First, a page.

App store curators frequently have to walk a fine line when deciding what to ban, and Google is proof positive of this. The internet giant told California Rep. Jackie Speier that it wouldn't ban Saudi Arabia's Absher app from Google Play despite calls from Speier and other members of Congress to remove it. The mobile software lets Saudi men control and track travel permissions for women and migrant workers, leading to an outcry that Google and Apple were promoting "sixteenth century tyranny." However, Google determined that Absher didn't violate its agreements and could remain on the store.
We've asked Google if it can comment on the decision. Apple told Speier on February 28th that it was still reviewing the app. Saudi Arabia, meanwhile, has accused politicians and critics of mounting a "systematic campaign" to challenge the intentions of Absher's services and "politicize" its uses.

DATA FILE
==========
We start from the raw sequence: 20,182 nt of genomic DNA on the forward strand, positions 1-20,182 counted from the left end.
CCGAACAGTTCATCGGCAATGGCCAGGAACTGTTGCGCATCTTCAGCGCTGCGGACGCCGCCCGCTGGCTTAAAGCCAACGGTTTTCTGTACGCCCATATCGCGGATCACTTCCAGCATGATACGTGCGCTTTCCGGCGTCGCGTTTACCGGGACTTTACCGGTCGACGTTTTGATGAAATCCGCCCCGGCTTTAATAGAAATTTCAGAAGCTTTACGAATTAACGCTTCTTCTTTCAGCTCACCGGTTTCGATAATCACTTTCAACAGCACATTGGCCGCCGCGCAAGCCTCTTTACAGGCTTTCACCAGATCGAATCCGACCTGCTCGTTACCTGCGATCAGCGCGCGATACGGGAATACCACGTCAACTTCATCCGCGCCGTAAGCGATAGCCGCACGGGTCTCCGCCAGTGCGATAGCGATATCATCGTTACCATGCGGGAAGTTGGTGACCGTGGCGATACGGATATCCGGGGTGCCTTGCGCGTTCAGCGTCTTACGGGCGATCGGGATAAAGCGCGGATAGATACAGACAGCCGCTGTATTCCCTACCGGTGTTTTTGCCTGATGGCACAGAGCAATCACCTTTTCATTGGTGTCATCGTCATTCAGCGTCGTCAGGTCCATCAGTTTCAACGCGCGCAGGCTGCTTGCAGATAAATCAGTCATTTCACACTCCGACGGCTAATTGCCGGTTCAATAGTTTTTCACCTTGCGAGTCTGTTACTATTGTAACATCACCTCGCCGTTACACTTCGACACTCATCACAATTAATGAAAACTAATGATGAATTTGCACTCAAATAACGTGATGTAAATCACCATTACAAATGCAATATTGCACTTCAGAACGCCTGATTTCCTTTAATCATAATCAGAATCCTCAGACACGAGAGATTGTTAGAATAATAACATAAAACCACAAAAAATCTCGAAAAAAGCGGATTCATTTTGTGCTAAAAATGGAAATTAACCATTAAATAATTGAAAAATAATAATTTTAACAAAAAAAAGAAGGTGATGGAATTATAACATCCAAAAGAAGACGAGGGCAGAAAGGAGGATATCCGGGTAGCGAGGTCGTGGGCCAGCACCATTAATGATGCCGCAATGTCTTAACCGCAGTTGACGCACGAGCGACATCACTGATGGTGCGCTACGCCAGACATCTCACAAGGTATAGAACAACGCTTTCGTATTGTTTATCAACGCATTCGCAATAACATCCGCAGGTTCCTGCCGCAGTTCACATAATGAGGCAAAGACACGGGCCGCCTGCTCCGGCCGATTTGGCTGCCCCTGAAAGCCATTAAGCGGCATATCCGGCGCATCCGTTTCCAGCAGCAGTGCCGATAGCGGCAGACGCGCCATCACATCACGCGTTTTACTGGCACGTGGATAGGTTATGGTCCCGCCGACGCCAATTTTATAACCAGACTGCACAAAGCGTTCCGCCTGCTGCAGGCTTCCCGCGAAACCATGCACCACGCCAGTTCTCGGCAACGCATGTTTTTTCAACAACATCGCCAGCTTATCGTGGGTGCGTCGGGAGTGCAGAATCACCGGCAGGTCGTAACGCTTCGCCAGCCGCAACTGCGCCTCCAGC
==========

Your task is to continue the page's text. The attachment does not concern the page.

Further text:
It's a complex situation. On top of its travel tools, Absher is a general-purpose app that covers a variety of tasks -- pulling the app as-is would disrupt mobile access to uncontroversial services. This also wouldn't prevent Android users in Saudi Arabia from sideloading the app outside of the Play Store. At the same time, Google isn't about to curry favor from American and European politicians by leaving the app intact. Short of an unexpected compromise, Google may have to accept that it might antagonize someone.